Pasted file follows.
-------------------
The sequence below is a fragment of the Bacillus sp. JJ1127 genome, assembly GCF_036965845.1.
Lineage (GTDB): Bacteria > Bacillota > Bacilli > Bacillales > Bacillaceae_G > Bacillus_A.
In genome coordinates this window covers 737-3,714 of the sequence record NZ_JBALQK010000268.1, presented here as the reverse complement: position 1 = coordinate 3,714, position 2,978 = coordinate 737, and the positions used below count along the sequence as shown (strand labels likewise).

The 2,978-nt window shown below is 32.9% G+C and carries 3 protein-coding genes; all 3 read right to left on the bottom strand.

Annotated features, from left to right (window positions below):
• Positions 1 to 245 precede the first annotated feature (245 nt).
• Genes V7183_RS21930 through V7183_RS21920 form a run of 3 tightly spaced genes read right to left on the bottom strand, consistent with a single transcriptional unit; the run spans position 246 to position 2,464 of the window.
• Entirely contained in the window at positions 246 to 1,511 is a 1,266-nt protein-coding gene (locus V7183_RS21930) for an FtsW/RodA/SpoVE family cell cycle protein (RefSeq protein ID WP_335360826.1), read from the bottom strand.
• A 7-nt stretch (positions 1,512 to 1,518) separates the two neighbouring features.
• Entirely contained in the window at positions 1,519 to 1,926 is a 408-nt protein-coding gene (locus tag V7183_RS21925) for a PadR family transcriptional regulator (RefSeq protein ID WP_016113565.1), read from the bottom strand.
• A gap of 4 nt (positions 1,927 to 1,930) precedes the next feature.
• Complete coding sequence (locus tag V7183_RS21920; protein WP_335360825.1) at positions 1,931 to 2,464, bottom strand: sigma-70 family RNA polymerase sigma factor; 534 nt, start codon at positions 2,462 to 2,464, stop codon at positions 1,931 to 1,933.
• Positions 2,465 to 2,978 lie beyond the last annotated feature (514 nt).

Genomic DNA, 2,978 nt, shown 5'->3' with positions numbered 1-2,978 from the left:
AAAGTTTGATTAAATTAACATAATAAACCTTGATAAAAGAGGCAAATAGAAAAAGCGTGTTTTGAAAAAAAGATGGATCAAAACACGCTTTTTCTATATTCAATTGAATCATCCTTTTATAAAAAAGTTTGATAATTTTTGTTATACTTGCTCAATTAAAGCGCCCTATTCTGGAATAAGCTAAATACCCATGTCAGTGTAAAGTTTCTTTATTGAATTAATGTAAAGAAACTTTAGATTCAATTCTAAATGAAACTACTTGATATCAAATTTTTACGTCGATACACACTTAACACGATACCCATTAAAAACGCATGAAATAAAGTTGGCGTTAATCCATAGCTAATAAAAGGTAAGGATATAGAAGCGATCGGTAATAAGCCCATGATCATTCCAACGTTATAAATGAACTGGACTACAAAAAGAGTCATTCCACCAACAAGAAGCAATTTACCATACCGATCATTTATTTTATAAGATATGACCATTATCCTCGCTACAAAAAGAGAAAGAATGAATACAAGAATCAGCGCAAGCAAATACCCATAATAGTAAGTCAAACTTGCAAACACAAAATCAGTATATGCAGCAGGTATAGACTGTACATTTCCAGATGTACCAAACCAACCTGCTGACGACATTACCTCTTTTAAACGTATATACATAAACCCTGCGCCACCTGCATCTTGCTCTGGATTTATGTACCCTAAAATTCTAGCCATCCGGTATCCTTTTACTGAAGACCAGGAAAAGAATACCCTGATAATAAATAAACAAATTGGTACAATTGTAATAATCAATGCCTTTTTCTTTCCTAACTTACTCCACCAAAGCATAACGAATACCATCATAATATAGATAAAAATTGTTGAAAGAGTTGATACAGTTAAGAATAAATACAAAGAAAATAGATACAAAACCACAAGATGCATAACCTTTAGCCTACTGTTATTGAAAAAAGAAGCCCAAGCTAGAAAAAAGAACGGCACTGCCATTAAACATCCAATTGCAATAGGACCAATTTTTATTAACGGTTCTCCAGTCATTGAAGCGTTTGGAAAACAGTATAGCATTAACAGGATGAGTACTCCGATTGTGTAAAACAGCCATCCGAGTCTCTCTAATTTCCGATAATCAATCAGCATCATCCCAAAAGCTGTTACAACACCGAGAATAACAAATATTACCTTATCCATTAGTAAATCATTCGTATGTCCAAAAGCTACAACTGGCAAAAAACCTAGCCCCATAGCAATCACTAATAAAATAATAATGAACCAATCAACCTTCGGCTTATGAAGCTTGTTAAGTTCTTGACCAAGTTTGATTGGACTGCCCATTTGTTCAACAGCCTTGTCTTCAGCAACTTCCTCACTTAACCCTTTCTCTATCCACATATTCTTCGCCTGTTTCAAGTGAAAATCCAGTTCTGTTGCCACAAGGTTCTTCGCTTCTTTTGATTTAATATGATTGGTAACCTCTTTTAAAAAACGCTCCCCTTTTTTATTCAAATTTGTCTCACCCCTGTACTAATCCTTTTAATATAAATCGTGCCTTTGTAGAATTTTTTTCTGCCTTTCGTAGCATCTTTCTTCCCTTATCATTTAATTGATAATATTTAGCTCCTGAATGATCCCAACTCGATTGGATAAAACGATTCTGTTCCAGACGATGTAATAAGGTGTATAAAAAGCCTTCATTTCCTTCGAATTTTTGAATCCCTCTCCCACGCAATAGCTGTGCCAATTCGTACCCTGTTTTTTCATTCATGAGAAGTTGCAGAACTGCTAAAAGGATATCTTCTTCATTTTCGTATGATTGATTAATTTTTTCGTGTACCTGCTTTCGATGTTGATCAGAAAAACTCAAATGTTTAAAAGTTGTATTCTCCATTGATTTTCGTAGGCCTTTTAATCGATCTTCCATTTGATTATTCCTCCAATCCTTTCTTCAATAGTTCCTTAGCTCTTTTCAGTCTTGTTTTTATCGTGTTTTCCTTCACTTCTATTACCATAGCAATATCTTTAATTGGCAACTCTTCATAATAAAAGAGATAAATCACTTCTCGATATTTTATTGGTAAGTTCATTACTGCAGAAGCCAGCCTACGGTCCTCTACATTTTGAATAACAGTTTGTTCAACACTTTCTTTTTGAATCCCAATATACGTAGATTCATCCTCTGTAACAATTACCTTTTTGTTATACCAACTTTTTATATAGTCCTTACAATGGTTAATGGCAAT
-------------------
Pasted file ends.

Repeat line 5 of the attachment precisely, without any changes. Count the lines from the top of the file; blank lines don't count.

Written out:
Annotated features, from left to right (window positions below):